Surface Temperature on Venus

The largest volcanic mountains of Mars are found in the Tharsis area, although smaller volcanoes dot much of the surface. The most dramatic volcano on Mars is Olympus Mons (Mount Olympus), with a diameter larger than 500 kilometers and a summit that towers more than 20 kilometers above the surrounding plains—three times higher than the tallest mountain on Earth. The volume of this immense volcano is nearly 100 times greater than that of Mauna Loa in Hawaii. Placed on Earth’s surface, Olympus would more than cover the entire state of Missouri.

Images taken from orbit allow scientists to search for impact craters on the slopes of these volcanoes in order to estimate their age. Many of the volcanoes show a fair number of such craters, suggesting that they ceased activity a billion years or more ago. However, Olympus Mons has very, very few impact craters. Its present surface cannot be more than about 100 million years old; it may even be much younger. Some of the fresh-looking lava flows might have been formed a hundred years ago, or a thousand, or a million, but geologically speaking, they are quite young. This leads geologists to the conclusion that Olympus Mons possibly remains intermittently active today—something future Mars land developers may want to keep in mind.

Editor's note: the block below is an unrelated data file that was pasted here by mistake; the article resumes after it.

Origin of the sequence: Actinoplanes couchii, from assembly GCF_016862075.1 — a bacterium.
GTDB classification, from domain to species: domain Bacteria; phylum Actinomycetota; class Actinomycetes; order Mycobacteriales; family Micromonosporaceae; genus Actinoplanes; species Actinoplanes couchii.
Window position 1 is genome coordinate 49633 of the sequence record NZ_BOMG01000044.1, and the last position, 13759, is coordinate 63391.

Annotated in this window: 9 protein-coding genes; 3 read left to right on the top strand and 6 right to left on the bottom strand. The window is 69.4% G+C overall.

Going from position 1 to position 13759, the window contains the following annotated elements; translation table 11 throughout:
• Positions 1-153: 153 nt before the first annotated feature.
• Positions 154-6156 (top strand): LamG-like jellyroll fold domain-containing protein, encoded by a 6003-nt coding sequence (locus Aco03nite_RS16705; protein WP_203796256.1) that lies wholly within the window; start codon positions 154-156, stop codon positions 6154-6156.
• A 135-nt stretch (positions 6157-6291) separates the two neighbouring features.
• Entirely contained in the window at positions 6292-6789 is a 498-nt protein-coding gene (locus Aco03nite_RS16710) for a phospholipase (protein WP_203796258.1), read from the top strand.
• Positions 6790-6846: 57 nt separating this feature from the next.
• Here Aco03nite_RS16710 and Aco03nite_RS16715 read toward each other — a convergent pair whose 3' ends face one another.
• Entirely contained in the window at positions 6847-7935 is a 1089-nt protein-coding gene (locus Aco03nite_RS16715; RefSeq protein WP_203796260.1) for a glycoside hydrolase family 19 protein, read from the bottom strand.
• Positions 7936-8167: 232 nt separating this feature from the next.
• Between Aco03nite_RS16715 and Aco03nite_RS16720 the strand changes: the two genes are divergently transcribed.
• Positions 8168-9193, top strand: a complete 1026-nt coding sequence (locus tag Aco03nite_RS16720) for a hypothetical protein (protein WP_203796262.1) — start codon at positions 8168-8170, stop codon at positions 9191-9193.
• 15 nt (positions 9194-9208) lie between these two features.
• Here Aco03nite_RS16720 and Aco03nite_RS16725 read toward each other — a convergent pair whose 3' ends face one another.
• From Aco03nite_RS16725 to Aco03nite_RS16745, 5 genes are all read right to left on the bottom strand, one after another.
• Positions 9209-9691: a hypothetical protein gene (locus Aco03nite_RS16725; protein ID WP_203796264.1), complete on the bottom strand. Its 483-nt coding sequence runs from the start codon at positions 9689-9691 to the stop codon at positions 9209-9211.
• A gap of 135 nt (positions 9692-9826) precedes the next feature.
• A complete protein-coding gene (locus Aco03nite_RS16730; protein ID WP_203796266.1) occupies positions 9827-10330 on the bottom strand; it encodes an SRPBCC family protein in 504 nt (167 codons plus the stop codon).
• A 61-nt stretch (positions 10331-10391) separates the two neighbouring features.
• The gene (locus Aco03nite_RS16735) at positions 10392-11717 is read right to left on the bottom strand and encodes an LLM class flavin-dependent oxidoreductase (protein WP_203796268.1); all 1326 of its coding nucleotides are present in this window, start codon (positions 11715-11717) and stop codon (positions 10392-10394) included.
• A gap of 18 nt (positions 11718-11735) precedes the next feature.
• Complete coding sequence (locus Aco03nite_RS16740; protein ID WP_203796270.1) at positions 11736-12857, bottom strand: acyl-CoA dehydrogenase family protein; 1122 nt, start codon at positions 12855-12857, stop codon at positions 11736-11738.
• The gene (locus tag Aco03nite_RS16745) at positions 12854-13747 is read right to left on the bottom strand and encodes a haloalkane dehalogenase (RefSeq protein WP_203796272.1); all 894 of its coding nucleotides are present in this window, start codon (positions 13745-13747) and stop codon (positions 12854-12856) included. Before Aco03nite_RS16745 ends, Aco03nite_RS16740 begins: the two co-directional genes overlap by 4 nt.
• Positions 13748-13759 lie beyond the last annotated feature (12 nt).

Q. Which of the following best expresses the essential information in the bold sentence in paragraph 1? Incorrect choices change the meaning in important ways or leave out essential information.

Select the Correct Answer:
The largest volcano on Mars is Olympus Mons
Mars’ biggest volcano is three times the size of Earth’s tallest mountain
Mount Olympus has a diameter of over 500 kilometers and summit that is 20 kilometers above the plains around it
Olympus Mons stands 20 kilometers above the surrounding plains


30 Reading Questions for TOEFL Prep - Group 2

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